Isaac Abbe

State of Connecticut - Windham ssn 15th July 1818 - Personally appeared on the 9th Inst Mssrs Daniel Allen, Jonathan Chaffe, Joseph Putnam Jr., and Fredink Knowlton and on this day Mr Isaac Abbe and each of them made oath that the deposition by him subscribed on this sheet of paper contains the truth and nothing but the truth

Sworn before David Bolles Judge of Windham County Court

I Samuel Gray Clerk of the Court of Common Pleas in & for the County of Windham in the State of Connecticut do Certify that David Bolles Esq. before whom the foregoing affidavits have been taken is Judge of Sd County Court. & the above Signature is his own handwriting & full faith & heart ought to be given to his Acts & Deeds as Such. - In Testimony Whenst I have hereunto Subscribe my name & affixed the Seal of sd Court this 27th day of July AD 1818

Sam Gray

Captain Nathaniel Wales' Company: Isaac Abbe Drafted August 24, 1777, and Deserted September 3, 1777, and therefore did not receive any payment for services.

It is surmised that brothers Nathaniel (age 28) and Isaac Abbey (age 27), along with their sister Dorcas Abbey (age 26) and their nephew Clement Neff (age about 8) came to Northumberland Co., Upper Canada, from New York about 1797. They were some of the pioneering settlers of Durham Co., Ontario, Canada. If this is accurate, the Abbey ancestry can be connected through their father Isaac Abbe all the way back to John Abbe, born about 1587 in West Halton, Lincolnshire, England. His son, John Abbe, Jr. of Norwich, Norfolk Co., England, emigrated to the United States about 1635 and married Mary Loring in 1635 at Wenham, Essex Co., MA.

Leslie Wilson of Canada has provided the following information.

The 1851 Charles and Oliver were sons of Isaac Abbey & Lucinda Bradley, and grandsons of Nathaniel Abbey   b 1773/74 NY d 1825/26 Hope & Mary____ b Apr 11 1777 d Mar 29 1869.  If you recall, Lucinda Bradley was the daughter of Dorcas Abbey (believed to be a sister of Nathaniel #1 and his brother Isaac) and Oliver Bradley. Isaac Abbey, brother of the 1773/74 - 1825/26 Nathaniel Abbey, had no surviving issue. Lucinda & her husband Isaac did not help matters because they named the boys, Charles Oliver Abbey and Oliver Nathaniel Abbey!!!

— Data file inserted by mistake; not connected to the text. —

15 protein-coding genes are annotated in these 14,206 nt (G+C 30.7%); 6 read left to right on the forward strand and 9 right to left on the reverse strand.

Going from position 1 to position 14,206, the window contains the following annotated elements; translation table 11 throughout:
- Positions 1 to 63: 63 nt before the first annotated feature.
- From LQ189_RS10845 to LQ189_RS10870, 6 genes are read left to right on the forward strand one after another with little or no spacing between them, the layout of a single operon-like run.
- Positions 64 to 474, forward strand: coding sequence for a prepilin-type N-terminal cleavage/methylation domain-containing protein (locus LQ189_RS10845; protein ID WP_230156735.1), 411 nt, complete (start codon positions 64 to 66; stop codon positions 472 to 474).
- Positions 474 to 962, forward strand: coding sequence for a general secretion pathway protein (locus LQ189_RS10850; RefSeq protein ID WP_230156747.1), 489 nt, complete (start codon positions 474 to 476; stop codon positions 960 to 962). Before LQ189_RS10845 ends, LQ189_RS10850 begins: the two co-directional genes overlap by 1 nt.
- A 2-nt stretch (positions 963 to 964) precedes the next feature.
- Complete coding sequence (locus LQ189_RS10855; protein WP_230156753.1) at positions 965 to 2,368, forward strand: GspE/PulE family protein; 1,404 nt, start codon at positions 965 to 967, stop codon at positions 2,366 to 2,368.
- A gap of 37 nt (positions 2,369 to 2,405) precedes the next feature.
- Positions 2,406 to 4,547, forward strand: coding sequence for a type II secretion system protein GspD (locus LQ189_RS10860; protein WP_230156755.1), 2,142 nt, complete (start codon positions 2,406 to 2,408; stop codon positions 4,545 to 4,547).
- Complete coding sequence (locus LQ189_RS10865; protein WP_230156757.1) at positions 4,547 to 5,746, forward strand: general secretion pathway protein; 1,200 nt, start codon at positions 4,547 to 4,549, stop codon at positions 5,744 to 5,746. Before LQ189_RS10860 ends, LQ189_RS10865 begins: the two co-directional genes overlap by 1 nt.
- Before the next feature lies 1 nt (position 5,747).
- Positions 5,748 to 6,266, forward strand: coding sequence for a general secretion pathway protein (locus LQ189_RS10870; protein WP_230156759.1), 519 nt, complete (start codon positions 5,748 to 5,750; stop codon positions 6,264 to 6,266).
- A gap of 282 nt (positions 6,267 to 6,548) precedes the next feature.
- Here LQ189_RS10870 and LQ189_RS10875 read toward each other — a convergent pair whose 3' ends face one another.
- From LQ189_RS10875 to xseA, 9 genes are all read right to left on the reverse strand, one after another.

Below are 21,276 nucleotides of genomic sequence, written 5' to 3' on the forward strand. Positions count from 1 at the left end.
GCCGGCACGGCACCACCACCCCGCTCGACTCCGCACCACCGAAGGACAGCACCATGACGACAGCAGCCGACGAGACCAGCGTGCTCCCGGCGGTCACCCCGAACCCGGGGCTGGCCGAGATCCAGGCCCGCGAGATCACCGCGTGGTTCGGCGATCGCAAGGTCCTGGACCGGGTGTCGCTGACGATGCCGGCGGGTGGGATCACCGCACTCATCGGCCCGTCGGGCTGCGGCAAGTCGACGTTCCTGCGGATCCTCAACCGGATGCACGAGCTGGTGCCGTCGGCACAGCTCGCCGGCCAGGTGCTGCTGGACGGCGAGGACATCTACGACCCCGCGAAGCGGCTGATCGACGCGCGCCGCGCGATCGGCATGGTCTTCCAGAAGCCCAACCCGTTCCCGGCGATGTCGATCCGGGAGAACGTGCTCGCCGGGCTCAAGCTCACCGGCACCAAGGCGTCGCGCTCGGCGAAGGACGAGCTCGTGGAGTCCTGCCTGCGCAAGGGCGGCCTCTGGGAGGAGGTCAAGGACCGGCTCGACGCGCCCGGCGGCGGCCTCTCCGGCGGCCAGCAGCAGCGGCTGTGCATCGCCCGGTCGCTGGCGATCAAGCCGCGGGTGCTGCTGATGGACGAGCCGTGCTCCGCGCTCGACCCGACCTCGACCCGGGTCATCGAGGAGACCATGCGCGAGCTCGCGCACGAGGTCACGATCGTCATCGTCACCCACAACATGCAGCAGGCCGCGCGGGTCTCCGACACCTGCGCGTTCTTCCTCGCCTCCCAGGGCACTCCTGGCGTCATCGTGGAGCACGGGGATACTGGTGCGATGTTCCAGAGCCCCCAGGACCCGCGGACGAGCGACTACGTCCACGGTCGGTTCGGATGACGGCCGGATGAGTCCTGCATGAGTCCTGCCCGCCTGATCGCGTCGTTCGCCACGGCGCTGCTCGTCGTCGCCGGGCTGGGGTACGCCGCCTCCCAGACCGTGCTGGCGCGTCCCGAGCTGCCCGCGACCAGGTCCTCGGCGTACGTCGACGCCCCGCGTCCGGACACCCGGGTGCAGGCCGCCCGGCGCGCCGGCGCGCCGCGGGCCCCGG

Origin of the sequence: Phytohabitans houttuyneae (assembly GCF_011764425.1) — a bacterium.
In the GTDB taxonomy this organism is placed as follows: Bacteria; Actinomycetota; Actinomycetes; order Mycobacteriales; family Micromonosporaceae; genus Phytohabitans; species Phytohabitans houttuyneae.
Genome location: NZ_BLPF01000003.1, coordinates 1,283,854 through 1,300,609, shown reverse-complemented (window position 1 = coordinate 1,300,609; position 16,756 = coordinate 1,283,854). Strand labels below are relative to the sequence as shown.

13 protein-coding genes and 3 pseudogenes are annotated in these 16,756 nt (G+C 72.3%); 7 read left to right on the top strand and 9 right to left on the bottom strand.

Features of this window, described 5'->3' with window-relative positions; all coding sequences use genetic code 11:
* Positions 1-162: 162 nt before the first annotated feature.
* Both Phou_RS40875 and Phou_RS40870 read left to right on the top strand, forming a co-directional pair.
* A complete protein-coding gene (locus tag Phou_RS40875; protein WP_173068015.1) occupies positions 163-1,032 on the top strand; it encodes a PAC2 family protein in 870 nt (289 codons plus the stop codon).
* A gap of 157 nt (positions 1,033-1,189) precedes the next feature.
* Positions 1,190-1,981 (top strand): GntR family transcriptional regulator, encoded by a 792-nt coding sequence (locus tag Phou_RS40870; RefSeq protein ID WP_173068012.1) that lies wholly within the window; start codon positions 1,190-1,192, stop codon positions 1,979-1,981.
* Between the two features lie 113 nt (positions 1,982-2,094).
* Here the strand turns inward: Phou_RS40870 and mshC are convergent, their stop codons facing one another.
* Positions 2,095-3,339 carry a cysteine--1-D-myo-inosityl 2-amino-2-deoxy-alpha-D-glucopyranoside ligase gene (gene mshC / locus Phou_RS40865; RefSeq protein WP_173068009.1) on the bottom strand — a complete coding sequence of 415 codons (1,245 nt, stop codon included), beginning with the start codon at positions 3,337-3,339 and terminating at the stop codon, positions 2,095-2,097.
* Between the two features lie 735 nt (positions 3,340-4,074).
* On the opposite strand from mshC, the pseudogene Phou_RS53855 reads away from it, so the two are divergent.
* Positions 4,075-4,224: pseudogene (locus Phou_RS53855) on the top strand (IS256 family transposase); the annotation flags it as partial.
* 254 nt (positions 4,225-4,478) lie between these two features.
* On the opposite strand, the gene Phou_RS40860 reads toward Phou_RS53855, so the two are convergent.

It has been argued that Isaac Abbey, husband of Anne, was the father of Dorcas Abbey-Bradley and Nathaniel Abbey #1. This is possible, but there are many circumstantial factors that argue equally that he was their brother.

1) The Abbey men were not long lived - average age of death (and yes, I removed the ones who were killed in the Civil War to come up with this) - about 50.

2) In the 1790s, very few men over the age of 50, without a house-full of strong sons and daughters between the ages of 14 and 21, took up homesteading in Upper Canada.

3) When Isaac died sometime between March of 1813 and March of 1814, it seems he died intestate - and the property did not pass to Nathaniel Abbey Sr. but rather to David King Bradley and Nathaniel Abbey Jr.  If Nathaniel #1 had been Isaac's son, by British law it would have passed to the son.  But Isaac died - without heirs it seems - so it passed to the two eldest male heirs of Dorcas (Abbey) Bradley and Nathaniel Abbey, they being David King Bradley and Nathaniel Abbey Jr.

4) I suspect Isaac died of a disease that entered local lore as the Spotted Plague. It seems to have affected only those in the prime of life - two teenage boys died, everybody else was in their forties and fifties. Most were male.